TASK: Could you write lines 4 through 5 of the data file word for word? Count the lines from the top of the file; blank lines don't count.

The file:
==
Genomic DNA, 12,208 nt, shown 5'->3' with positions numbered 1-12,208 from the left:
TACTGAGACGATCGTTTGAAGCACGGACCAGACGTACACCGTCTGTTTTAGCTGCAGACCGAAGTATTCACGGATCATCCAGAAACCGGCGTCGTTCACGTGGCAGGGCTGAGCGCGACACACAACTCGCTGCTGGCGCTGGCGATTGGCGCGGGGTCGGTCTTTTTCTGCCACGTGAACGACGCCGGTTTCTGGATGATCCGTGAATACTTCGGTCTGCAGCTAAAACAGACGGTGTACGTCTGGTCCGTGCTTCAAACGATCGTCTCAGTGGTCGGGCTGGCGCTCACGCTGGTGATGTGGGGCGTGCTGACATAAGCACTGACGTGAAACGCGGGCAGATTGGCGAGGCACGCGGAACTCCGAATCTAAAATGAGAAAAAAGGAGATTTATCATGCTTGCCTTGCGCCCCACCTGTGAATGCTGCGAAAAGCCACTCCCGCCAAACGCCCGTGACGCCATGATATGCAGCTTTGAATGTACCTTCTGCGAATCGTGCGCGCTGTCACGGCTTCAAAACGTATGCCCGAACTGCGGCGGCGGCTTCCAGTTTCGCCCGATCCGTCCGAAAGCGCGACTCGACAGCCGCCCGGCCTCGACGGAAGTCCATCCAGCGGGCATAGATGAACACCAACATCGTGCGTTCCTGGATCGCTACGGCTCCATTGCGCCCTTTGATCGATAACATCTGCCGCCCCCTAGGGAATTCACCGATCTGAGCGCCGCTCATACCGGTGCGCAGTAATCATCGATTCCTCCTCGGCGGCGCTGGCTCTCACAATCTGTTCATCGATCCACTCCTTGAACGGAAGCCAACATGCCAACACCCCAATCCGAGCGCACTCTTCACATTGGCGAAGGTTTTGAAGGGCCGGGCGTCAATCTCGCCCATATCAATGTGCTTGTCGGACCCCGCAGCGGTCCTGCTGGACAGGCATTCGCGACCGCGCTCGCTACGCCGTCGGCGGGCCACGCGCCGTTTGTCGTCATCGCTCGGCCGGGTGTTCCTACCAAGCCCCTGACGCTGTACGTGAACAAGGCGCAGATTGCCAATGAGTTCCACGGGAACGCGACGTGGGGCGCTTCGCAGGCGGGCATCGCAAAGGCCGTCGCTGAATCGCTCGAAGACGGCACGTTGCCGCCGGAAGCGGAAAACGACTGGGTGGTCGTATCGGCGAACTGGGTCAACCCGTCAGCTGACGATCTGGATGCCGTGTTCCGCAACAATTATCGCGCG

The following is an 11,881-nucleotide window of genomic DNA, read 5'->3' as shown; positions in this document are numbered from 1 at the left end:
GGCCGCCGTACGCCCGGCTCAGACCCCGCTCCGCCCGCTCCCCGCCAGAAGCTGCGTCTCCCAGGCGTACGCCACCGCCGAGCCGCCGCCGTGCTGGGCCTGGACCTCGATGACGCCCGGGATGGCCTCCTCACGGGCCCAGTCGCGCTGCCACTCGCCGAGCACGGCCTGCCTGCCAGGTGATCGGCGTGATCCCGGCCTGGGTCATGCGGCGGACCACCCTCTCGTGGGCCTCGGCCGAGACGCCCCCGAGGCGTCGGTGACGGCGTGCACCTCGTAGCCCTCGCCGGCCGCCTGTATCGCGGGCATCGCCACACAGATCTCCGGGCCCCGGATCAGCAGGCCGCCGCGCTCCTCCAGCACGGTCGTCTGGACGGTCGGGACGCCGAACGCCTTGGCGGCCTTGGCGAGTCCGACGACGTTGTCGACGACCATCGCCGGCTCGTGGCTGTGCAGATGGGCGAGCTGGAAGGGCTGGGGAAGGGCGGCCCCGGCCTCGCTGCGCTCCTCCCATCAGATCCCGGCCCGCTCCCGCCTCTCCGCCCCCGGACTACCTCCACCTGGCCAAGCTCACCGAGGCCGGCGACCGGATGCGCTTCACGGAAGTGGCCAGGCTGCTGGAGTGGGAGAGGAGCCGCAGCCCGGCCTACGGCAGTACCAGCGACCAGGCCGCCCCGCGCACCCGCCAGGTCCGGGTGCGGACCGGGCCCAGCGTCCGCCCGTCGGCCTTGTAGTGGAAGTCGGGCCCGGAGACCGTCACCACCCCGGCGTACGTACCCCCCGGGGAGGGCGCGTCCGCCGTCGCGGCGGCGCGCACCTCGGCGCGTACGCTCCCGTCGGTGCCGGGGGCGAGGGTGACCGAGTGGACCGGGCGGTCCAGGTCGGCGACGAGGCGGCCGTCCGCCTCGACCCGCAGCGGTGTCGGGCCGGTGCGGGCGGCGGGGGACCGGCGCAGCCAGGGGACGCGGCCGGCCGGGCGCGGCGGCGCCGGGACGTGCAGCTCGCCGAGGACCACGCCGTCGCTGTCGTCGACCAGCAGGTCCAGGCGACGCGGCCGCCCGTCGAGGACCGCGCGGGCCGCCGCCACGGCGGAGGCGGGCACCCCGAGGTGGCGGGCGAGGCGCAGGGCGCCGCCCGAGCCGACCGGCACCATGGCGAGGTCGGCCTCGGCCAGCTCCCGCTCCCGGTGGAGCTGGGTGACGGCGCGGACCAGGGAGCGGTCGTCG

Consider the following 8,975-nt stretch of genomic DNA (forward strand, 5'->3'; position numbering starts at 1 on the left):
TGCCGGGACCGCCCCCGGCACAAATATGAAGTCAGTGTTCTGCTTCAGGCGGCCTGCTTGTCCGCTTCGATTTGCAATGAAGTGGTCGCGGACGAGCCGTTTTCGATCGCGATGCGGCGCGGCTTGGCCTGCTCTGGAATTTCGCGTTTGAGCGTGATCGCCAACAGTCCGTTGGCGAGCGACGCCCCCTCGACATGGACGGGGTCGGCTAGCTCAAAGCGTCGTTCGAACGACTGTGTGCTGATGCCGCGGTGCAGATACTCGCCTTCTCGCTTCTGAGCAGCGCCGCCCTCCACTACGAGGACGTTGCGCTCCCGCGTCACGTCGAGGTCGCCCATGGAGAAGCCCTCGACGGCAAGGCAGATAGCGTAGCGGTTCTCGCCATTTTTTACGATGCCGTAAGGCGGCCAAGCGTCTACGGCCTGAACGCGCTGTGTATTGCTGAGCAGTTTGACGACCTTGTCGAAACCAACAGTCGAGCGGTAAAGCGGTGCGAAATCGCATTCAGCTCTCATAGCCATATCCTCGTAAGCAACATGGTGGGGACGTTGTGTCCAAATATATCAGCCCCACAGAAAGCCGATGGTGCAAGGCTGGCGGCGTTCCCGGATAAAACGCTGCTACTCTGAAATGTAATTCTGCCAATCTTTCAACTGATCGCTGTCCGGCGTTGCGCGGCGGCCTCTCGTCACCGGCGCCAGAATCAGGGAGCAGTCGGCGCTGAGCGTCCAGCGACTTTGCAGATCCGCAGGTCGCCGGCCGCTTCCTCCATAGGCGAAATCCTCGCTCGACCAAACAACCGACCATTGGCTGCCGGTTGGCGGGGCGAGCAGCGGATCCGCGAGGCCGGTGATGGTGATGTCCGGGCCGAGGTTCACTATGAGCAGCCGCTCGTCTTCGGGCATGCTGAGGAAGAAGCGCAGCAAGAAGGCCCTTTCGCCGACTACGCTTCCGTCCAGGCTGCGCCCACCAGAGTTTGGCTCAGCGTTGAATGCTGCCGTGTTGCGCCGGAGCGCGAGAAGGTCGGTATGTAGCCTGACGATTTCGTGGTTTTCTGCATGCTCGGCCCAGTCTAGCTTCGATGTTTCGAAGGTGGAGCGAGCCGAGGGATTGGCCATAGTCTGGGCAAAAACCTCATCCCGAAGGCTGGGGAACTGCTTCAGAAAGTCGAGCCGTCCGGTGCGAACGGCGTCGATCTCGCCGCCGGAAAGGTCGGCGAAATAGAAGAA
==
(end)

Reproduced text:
GGCCGCCGTACGCCCGGCTCAGACCCCGCTCCGCCCGCTCCCCGCCAGAAGCTGCGTCTCCCAGGCGTACGCCACCGCCGAGCCGCCGCCGTGCTGGGCCTGGACCTCGATGACGCCCGGGATGGCCTCCTCACGGGCCCAGTCGCGCTGCCACTCGCCGAGCACGGCCTGCCTGCCAGGTGATCGGCGTGATCCCGGCCTGGGTCATGCGGCGGACCACCCTCTCGTGGGCCTCGGCCGAGACGCCCCCGAGGCGTCGGTGACGGCGTGCACCTCGTAGCCCTCGCCGGCCGCCTGTATCGCGGGCATCGCCACACAGATCTCCGGGCCCCGGATCAGCAGGCCGCCGCGCTCCTCCAGCACGGTCGTCTGGACGGTCGGGACGCCGAACGCCTTGGCGGCCTTGGCGAGTCCGACGACGTTGTCGACGACCATCGCCGGCTCGTGGCTGTGCAGATGGGCGAGCTGGAAGGGCTGGGGAAGGGCGGCCCCGGCCTCGCTGCGCTCCTCCCATCAGATCCCGGCCCGCTCCCGCCTCTCCGCCCCCGGACTACCTCCACCTGGCCAAGCTCACCGAGGCCGGCGACCGGATGCGCTTCACGGAAGTGGCCAGGCTGCTGGAGTGGGAGAGGAGCCGCAGCCCGGCCTACGGCAGTACCAGCGACCAGGCCGCCCCGCGCACCCGCCAGGTCCGGGTGCGGACCGGGCCCAGCGTCCGCCCGTCGGCCTTGTAGTGGAAGTCGGGCCCGGAGACCGTCACCACCCCGGCGTACGTACCCCCCGGGGAGGGCGCGTCCGCCGTCGCGGCGGCGCGCACCTCGGCGCGTACGCTCCCGTCGGTGCCGGGGGCGAGGGTGACCGAGTGGACCGGGCGGTCCAGGTCGGCGACGAGGCGGCCGTCCGCCTCGACCCGCAGCGGTGTCGGGCCGGTGCGGGCGGCGGGGGACCGGCGCAGCCAGGGGACGCGGCCGGCCGGGCGCGGCGGCGCCGGGACGTGCAGCTCGCCGAGGACCACGCCGTCGCTGTCGTCGACCAGCAGGTCCAGGCGACGCGGCCGCCCGTCGAGGACCGCGCGGGCCGCCGCCACGGCGGAGGCGGGCACCCCGAGGTGGCGGGCGAGGCGCAGGGCGCCGCCCGAGCCGACCGGCACCATGGCGAGGTCGGCCTCGGCCAGCTCCCGCTCCCGGTGGAGCTGGGTGACGGCGCGGACCAGGGAGCGGTCGTCG

Consider the following 8,975-nt stretch of genomic DNA (forward strand, 5'->3'; position numbering starts at 1 on the left):